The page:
Book Review: Bush War

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Nearly all accounts of the Battle of Cuito Cuanavale, in English, to date, are one-sided South African accounts. Shubin and Tokarev’s Bush War – The road to Cuito Cuanavale – Soviet soldiers’ accounts of the Angolan war is still one-sided but provides a Soviet view through the diaries and memories of a small group of advisors assigned to the Angolan Armed Forces (FAPLA) over the period 1986-1988. Most were interpreters, placing them in an unique position to understand and follow events, literally at the other end of the G5 muzzle.

Soviet advisory teams assigned to FAPLA brigades – mostly at 45% strength – generally numbered 15, with a colonel in command and at least one interpreter. Most of the latter had studied Portuguese at Moscow’s military university, but quickly found this was literary Portuguese, not what was spoken in the country… In any case, most Angolans did not speak the language. Gestures, shouting, clouting and swearing in many cases filled the gap. The interpreters also learned “on the job”. Additionally, Soviet specialists were assigned to air defence missile units.

The biggest contribution to the book, which, alas, is a slim-ish volume, is Lt Col Igor Zhdarkin, aka Geronimo, who served with 21 Brigade. He provides a vivid day-to-day account, written under fire, of life with FAPLA during and before the Cuito battle. In particular diary entries and situation reports (Sitreps) to the Advisor of the Military District Commander (their headquarters) is reprinted for the period early October 1987 to late December. Vital weeks for both sides…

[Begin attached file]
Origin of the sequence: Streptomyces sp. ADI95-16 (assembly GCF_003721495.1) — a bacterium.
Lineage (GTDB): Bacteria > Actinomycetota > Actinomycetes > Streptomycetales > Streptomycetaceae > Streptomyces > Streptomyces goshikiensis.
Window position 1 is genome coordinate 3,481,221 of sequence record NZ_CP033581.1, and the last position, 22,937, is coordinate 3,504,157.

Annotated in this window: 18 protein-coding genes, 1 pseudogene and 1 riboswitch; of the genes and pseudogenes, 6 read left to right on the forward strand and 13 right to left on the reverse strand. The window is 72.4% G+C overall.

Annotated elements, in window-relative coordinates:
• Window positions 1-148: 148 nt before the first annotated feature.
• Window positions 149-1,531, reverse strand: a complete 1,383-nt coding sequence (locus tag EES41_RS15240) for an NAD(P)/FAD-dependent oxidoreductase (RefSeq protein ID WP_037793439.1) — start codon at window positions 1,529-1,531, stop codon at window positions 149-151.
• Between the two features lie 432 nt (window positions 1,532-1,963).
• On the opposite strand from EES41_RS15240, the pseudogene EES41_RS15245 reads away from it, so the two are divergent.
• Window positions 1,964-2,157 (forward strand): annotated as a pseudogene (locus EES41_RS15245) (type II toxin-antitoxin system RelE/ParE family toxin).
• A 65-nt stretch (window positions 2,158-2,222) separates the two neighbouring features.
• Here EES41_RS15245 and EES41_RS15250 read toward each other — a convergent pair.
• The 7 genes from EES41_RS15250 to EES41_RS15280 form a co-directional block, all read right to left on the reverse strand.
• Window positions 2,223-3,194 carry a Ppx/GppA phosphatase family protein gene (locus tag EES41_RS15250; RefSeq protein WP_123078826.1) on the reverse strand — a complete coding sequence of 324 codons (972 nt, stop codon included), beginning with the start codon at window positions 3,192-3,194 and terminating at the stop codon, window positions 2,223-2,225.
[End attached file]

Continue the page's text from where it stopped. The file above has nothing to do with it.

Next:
In these entries Zhdarkin speaks his mind. Of interest is that many of the Sitreps, written by the brigade commander’s adviser, do the same. Telegram 91 on November 11, for example: “The enemy hits each brigade separately and nothing is being undertaken to inflict a blow collectively. Thus all the brigades will be killed off one by one. There are very few military personnel in the combat units. Commanding officers of all ranks are scared. They are scared to start counteractions against the enemy.”

Adds Zhdarkin that day: “Such are the conditions of the war. UNITA is conducting partisan activities with guerrillas wandering all over the place, attacking and bombarding from all sides. The South Africans, for their part, don’t hesitate to attack frontally, and strike along our flanks and rear. The South African artillery and air force move with impunity at all times, while our own air force is afraid to show itself and, if it does so at all, it’s only at high altitude. And despite all this, orders and instructions continue to stream out from the district military command to occupy defensive positions, to create a strong reserve (but out of what?) for confronting the flanks and rear of the enemy, etc., etc.”

This, without fear of contradiction, is a valuable addition to the Angolan war literature, a gem of a book and a fine read.

Bush War – The road to Cuito Cuanavale – Soviet soldiers’ accounts of the Angolan war

Gennady Shubin & Andrei Tokarev (editors)

First published in Moscow, in Russian, in 2007, 2008

English edition by Jacana Media

Pretoria
2011